Remember we are talking a mid range machine here.
Originally Posted by mjteix
Originally Posted by wizard69 I see I need to describe an ideal desktop Mac again.
- a desktop class processor with at least four cores, in the range of 59 to 75 watt Ivy Bridge chips
- one using integrated graphics and another with a midrange GPU on the mother board
- at least two slots for regular PCI Express cards
- 3 slots for laptop class drives though 5 might be a better choice short term
- at least two TB ports but preferably 4
- as good or a bit better than the iMac
It's your opinion, for someone else it might be different.
In any case, your "vision" has a few flaws, and in fact, those have been the same for lots of "designs" that have been described in these forums: too much of everything on architectures that don't support them all.
Non sense this is very doable with mainstream Intel hardware.
You say: 4C minimum, 75W max and desktop class. the fact is, most desktop cpus are limited to 4C with Ivy Bridge and possibly Haswell too.
Which makes the design very probable no. I mean really if most of Intels hardware already comes with 4 cores then the minimal design is easy to achieve. If Intel doesn't want to supply more cores I'm sure AMD will in the future.
So if you want desktop and 75W max, it's 4C max, not minimum. I don't understand the 59-75W range, is 77W too much for you? because you're limiting your computer even more, to 65W S series Core i5-i7.
Don't get bent out of shape over a suggested operating range. As it is thermals on processor chips are highly variable as it is. The idea is to set out a range of possupible values.
All 4C max. Could be as good as an iMac, but certainly not easily better in terms of performance.
as long as the design doesn't grottoes the processor under heavy load it will do well.
You want the possibility of a dedicated gpu (x16 PCIe lanes), and a couple of PCIe slots (if you want to use them for fast SSD storage or any other specialty card, that means at least x8 slots, for any decent gpu you'd want x16 slots), and 4 T-Bolt ports (that means 2x4 PCIe lanes): so a total of at least 40 PCIe lanes needed...
You have gone wild here with your numbers. First Ivy Bridge chips support 1x16 or 2x8 PCI Express generation 3 on chip, eight of these lanes would be fine for any graphics card suitable for this class of machine. Actually 8 lanes of gen 3 should be about as fast as gen 2 with 16 lanes. Ideally the on board controller would allow the other 8 lanes to be used for other purposes, in this case they could either feed a high speed storage device or a Thunderbolt controller. Most of Intels PCH come with 8 lanes of gen 2 PCI express for the rest of the I/O.
No consumer/cheap desktop cpu/system can offer that many lanes: only the Core i7-3800/3900 series and the Xeon E5-1600/2600 offer that many lanes per cpu. I don't even think that Haswell will offer more lanes than Ivy Bridge for consumer cpus.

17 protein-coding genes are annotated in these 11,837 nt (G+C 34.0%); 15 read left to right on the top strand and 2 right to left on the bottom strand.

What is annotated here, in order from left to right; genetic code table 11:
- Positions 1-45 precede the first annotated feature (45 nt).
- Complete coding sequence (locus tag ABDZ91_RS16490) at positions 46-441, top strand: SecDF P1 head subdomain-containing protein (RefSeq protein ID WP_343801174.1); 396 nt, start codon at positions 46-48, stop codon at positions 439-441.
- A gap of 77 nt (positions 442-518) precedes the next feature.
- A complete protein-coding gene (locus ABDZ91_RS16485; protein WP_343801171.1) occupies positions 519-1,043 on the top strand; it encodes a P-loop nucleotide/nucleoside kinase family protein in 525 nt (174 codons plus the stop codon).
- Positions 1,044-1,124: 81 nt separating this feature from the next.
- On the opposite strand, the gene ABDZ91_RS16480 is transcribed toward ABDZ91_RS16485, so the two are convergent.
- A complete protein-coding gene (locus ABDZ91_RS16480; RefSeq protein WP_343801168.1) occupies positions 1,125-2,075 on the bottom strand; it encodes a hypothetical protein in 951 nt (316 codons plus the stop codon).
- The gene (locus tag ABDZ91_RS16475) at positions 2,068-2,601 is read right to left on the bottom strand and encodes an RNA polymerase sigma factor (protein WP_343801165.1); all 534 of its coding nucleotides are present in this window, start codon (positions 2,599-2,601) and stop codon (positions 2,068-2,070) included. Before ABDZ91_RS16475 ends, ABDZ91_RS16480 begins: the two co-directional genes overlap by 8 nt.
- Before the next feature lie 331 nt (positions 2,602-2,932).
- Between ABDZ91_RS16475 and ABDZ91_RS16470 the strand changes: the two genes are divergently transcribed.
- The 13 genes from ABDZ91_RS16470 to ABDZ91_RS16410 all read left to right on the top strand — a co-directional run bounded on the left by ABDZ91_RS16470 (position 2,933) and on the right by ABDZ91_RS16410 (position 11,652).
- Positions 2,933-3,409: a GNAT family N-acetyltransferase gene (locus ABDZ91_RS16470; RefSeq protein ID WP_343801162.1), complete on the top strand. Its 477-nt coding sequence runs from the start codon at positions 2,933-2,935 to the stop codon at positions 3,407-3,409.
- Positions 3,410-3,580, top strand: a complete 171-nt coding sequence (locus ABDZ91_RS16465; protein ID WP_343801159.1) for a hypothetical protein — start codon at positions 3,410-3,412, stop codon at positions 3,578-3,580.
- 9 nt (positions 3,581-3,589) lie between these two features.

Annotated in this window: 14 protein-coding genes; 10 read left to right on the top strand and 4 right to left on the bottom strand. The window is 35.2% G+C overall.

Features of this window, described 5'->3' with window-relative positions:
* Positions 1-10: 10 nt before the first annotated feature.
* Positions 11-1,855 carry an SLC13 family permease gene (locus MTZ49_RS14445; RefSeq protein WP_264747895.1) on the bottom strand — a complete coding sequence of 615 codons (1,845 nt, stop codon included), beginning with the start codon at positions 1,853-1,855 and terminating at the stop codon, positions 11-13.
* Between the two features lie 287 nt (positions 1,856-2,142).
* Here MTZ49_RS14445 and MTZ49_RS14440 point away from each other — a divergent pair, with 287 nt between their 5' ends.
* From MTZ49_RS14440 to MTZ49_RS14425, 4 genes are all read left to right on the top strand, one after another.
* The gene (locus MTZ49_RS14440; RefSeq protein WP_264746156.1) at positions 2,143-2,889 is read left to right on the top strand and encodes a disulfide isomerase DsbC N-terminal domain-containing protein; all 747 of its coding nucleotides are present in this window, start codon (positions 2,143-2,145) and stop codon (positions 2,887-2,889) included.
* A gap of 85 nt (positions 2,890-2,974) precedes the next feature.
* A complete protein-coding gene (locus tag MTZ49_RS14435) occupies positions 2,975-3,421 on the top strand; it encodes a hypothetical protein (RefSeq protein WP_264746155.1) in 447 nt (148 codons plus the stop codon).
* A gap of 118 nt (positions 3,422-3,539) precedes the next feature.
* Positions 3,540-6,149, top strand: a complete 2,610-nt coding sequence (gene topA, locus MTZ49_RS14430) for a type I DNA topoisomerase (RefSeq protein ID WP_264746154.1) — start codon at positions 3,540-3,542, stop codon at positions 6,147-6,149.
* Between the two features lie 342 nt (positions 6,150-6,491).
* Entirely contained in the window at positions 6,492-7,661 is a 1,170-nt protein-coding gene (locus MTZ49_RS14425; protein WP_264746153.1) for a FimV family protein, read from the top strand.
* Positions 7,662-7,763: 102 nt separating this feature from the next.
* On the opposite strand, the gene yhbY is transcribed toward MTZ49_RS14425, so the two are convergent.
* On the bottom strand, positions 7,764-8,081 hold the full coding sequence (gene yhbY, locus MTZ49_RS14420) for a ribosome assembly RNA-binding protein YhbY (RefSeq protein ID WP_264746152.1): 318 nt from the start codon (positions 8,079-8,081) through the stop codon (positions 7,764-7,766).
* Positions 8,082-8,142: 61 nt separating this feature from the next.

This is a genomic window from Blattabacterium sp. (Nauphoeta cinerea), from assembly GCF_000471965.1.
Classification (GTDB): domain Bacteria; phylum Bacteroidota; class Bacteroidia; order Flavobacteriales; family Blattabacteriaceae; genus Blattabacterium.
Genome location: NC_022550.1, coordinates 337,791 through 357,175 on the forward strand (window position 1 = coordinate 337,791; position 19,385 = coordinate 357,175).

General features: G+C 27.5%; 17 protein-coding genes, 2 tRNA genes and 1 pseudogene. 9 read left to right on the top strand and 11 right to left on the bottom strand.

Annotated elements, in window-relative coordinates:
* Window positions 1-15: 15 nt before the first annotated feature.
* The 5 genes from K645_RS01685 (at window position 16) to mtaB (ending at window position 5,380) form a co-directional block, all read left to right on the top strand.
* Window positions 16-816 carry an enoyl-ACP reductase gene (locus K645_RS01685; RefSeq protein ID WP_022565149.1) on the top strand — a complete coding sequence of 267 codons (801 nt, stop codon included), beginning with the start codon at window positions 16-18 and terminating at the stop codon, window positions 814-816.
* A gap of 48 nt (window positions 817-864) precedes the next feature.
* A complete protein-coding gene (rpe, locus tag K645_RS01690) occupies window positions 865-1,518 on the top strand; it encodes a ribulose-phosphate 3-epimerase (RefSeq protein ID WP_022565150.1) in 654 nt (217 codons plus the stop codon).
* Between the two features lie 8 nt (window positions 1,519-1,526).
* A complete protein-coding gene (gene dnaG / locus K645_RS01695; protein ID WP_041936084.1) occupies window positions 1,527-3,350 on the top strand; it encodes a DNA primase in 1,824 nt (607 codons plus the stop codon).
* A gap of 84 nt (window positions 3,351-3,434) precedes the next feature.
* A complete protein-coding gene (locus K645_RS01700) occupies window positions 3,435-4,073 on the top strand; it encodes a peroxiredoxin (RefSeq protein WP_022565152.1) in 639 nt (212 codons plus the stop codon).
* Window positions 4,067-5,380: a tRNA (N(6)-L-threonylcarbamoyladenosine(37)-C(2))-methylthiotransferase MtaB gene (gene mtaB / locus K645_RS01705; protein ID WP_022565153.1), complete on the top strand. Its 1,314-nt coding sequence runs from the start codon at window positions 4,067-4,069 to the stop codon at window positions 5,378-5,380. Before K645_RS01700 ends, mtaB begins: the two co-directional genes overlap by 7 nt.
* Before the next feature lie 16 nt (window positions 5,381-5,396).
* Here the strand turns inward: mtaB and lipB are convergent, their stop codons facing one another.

I don't know what Intel has planned but I cold easily see future chipsets having more PCI Express lanes in favor of SATA and other legacy hardware. Right now the limitation is DMI, so I can even see more of these lanes implemented right on the processor chip.
You'll have to choose between all the features you want and the cost. And all the cpus that offer enough PCIe lanes for your project don't have integrated graphics. So that may mean 2 different architectures for your project.
Well only if you insist on the need for all of those lanes which aren't needed. However you highlight a big problem with the current Pro, that is that it is built around one architecture which boxes the platform in. Maybe Apple should reconsider that strategy. Honestly not everybody needs or wants a Xeon type chip in their desktop platform. Apple still suffers from an incredible gulf between the Mini and the Pro. I'd like to see this box fit right in the middle but if they can also build out a high end "Pro" box with a Xeon it might not be a bad idea.
Your "reasonable midrange performance" cpus (whatever that means) just cannot accomodate all the features you want.
Now if you add all the parts that are indeed needed to built a computer capable of what you want, you need a high-end cpu (desktop or Xeon) at $294 and up, a dedicated gpu capable of 4 displayport outputs for the 4 T-Bolt ports that also need 2 high-end T-Bolt controllers, a few slots, a few HDD bays, cooling, power supply for all that, etc.
This isn't a problem using modern chipsets. We are talking three slots most likely here, a high speed slot for SSD, and two 4 lane PCI Express slots. Most descrete GPU chips these days support multiple monitors without issue, but that does not mean that all four TB ports must support monitors at the same time. As to HDDs power is one of the reasons I specified laptop drives.
Honestly I don't think you are looking at modern components here.
That's starting to look like an updated Mac Pro with a few twists on the enclosure/bays/slots. But still a Mac Pro in terms of pricing.
Please look at the pricing of modern motherboards from the mainstream manufactures. Except for Thunderbolt and the integrated on GPU there is nothing unusual here. In fact it is more or less a minimal board compared to some of the everything and the kitchen sink motherboards out there.
If half of what you say here was true most of the motherboards on the market right now couldn't exist. More so PCI Express 3 is a very capable upgrade and gives designers significant options.